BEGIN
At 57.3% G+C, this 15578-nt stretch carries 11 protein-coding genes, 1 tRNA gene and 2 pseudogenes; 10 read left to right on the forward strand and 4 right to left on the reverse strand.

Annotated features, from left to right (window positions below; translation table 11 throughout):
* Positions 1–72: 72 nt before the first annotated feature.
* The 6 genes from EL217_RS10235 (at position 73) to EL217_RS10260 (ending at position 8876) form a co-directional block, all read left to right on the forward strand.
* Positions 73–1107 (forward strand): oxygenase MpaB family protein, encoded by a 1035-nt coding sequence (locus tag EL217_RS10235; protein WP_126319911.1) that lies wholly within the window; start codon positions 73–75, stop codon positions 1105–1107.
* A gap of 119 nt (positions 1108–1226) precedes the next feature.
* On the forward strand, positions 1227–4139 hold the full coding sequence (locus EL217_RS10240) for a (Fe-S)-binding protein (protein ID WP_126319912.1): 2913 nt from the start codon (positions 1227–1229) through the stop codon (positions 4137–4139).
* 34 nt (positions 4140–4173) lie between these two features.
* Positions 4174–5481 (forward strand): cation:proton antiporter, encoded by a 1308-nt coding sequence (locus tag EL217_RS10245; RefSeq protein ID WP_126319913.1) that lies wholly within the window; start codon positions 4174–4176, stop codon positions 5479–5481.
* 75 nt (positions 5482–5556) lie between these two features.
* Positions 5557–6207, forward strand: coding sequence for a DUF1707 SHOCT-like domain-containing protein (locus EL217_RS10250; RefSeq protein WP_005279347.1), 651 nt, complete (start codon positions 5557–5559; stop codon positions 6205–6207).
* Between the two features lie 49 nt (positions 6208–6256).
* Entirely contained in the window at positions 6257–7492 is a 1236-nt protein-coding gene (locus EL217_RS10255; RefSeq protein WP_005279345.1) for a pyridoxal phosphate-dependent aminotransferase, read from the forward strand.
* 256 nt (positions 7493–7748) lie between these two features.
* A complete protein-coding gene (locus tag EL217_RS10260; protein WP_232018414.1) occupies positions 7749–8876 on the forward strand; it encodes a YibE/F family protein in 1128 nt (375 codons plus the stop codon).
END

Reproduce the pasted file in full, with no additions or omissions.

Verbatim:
At 57.3% G+C, this 15578-nt stretch carries 11 protein-coding genes, 1 tRNA gene and 2 pseudogenes; 10 read left to right on the forward strand and 4 right to left on the reverse strand.

Annotated features, from left to right (window positions below; translation table 11 throughout):
* Positions 1–72: 72 nt before the first annotated feature.
* The 6 genes from EL217_RS10235 (at position 73) to EL217_RS10260 (ending at position 8876) form a co-directional block, all read left to right on the forward strand.
* Positions 73–1107 (forward strand): oxygenase MpaB family protein, encoded by a 1035-nt coding sequence (locus tag EL217_RS10235; protein WP_126319911.1) that lies wholly within the window; start codon positions 73–75, stop codon positions 1105–1107.
* A gap of 119 nt (positions 1108–1226) precedes the next feature.
* On the forward strand, positions 1227–4139 hold the full coding sequence (locus EL217_RS10240) for a (Fe-S)-binding protein (protein ID WP_126319912.1): 2913 nt from the start codon (positions 1227–1229) through the stop codon (positions 4137–4139).
* 34 nt (positions 4140–4173) lie between these two features.
* Positions 4174–5481 (forward strand): cation:proton antiporter, encoded by a 1308-nt coding sequence (locus tag EL217_RS10245; RefSeq protein ID WP_126319913.1) that lies wholly within the window; start codon positions 4174–4176, stop codon positions 5479–5481.
* 75 nt (positions 5482–5556) lie between these two features.
* Positions 5557–6207, forward strand: coding sequence for a DUF1707 SHOCT-like domain-containing protein (locus EL217_RS10250; RefSeq protein WP_005279347.1), 651 nt, complete (start codon positions 5557–5559; stop codon positions 6205–6207).
* Between the two features lie 49 nt (positions 6208–6256).
* Entirely contained in the window at positions 6257–7492 is a 1236-nt protein-coding gene (locus EL217_RS10255; RefSeq protein WP_005279345.1) for a pyridoxal phosphate-dependent aminotransferase, read from the forward strand.
* 256 nt (positions 7493–7748) lie between these two features.
* A complete protein-coding gene (locus tag EL217_RS10260; protein WP_232018414.1) occupies positions 7749–8876 on the forward strand; it encodes a YibE/F family protein in 1128 nt (375 codons plus the stop codon).